Working from home is all about finding what works for you and the best way to get the most out of you from your surroundings. We’re all dealing with different obstacles in every home, so let each day teach you something new about what works for yours.

7. Have lunch away from your desk

There’s never been a better time to take your lunch away from your desk. Being at home 24/7 means that it can be hard to differentiate the different parts and activities of your day. 

If you’ve set restrictions on working from your bedroom, do the same for your lunch. Make a point to eat your lunch and spend your down time in a new part of your home. Even if this means switching from desk chair to sofa in the same room, it helps your brain to shut off each part of your day and prepare for the next. 

A coffee cup with the words "coffee break" embossed on the side

8. Take regular breaks

When you’re in your regular office, you don’t appreciate how often you have a break away from your screen. From walking to the toilets to making your way to the kitchen for a cup of coffee, you move away from your screen more often than you think.

At home, your movements are much more limited. You might even forget to take a break altogether. And no, scrolling on social media or opening up YouTube is not a proper break. Give your eyes a rest and step away from your desk. Every hour and a half, take a few minutes to walk up and down your stairs or have a face-to-face conversation with someone, if you can.

Breaking up your day and giving your mind a chance to refresh is key to maintaining high productivity levels, otherwise you’ll burn out. 

9. Set boundaries

You might’ve heard people advise you to keep your personal and professional life separate, and we mean it in more ways than one. 

If you have family or friends around in your home, let them know that you’re working and don’t want to be disturbed. An unexpected question is enough to break your concentration, so set boundaries with the people around you to avoid distractions, and let them know what you need to stay focused.

Being at home makes it seem like you can wait in for the postman, or put a load in the machine and get a wash going in the dishwasher, but that’s not what your priority is during working hours. Be disciplined in saving these chores for until after you’ve finished for the day, or schedule them to coincide with your breaks.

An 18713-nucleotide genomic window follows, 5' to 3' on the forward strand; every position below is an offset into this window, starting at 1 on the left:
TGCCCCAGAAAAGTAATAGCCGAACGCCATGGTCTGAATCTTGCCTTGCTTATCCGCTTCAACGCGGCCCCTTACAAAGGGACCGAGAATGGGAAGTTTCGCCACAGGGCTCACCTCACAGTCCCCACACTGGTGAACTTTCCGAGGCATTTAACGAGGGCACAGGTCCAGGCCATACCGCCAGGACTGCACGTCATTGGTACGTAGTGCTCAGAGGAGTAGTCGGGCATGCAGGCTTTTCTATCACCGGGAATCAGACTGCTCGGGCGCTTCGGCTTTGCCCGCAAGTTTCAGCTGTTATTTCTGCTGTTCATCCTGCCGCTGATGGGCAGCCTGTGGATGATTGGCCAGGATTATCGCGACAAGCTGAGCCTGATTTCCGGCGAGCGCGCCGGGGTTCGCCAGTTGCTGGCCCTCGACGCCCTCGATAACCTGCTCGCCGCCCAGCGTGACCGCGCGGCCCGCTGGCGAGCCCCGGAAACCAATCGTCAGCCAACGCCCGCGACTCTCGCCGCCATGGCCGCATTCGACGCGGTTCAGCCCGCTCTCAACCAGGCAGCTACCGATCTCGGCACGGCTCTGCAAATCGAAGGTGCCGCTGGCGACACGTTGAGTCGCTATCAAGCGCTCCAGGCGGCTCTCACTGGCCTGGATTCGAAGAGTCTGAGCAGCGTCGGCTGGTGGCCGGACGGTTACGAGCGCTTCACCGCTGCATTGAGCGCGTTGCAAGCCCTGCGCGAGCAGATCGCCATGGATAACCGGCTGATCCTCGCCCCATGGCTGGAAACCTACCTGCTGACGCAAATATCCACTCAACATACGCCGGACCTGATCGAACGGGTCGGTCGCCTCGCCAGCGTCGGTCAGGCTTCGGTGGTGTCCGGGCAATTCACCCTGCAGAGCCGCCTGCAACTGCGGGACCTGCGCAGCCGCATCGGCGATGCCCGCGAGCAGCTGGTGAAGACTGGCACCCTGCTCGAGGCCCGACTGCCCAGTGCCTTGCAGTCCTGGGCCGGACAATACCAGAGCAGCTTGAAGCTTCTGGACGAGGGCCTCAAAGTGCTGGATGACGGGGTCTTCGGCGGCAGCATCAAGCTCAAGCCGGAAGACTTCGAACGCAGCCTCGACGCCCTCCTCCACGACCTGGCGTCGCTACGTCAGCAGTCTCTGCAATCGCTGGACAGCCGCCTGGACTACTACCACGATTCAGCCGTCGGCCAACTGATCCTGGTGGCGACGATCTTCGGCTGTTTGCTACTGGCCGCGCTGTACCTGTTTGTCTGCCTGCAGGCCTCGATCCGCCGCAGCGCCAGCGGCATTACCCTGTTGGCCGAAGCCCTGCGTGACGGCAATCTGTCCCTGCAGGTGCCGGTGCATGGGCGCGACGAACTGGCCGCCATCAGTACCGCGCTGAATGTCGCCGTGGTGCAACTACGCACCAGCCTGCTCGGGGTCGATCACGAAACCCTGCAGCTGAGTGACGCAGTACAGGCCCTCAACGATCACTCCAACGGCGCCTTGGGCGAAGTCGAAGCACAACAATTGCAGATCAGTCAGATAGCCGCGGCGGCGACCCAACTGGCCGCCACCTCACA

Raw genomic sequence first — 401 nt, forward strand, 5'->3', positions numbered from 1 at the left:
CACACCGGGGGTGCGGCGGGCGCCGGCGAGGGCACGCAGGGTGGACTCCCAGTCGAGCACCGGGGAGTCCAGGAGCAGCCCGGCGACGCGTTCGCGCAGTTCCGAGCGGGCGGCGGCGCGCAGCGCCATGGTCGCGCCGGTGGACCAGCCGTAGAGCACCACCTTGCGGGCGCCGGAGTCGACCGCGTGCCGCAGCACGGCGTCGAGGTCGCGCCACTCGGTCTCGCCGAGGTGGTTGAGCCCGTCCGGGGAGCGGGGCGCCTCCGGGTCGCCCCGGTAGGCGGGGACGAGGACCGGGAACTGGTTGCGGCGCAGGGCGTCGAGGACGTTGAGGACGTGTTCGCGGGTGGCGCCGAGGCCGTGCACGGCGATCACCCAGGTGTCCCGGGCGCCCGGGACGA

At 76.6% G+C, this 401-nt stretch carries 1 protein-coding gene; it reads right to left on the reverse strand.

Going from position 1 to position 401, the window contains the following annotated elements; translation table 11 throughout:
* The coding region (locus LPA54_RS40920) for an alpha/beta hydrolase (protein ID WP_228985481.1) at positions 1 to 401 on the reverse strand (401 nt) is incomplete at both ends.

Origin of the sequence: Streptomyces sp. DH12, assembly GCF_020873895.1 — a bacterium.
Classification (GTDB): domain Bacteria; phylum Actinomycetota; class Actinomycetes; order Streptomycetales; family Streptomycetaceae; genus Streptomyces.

A laptop open on the communication platform, Slack

10. Find a way that’s not your phone to stay connected

Communication with your team is integral to not only being productive, but for the wider success of your office. If you’re lucky enough to be mobile and continue your working operations away from the office, remember to open up lines of communication throughout the day.

Just make sure it’s not on your mobile phone or via an informal WhatsApp group chat. If you use your phone to message your colleagues, you may be tempted to scroll right onto your social media platforms. And Instagram’s never productive, unless you’re in the social media industry.

11. Check in with your team at the end of the day

Even if you’re in regular communication with your colleagues throughout the day, don’t be afraid to check in with them when you clock out. 

Working from home can feel isolating, so reaching out to others is crucial for staying positive and productive. It’s also a good time to raise any concerns you or your peers might be having. Air these out so you can look to find a solution.

A finger hovering over the power button on a laptop

12. Log off properly

We mean this in all senses of the word. Power off your laptop or computer properly – yes, shut it down and unplug it – but also sign out from your work mentally. Work-life balance has never been more important than when you’re literally living where you work, and vice versa.

Give yourself an action to complete or a phrase to say that indicates to your brain that you’re finished for the day. Let it know that it’s time to stop. If you have a Eureka moment at 8:30pm, note it down to pick up the next day. You might be able to access your work at any time, but that doesn’t mean that you have to be logged in all the time. 

You wouldn’t go all the way back to the office if you had suddenly thought up a great idea, so don’t do it at home. We all need time to unplug, regardless of where we are working. 

For more insights on thriving whilst working from home, check out The Cotswold Company ‘Guide to creating a healthy and productive workspace at home‘.

It’s important to stay connected when we need to the most. Whether you’re working from home or simply staying at home, we want to help you feel in touch with what’s going on here at Use.Space. Follow us on Instagram for the latest updates or to just drop us a hello. We’d love to hear from you!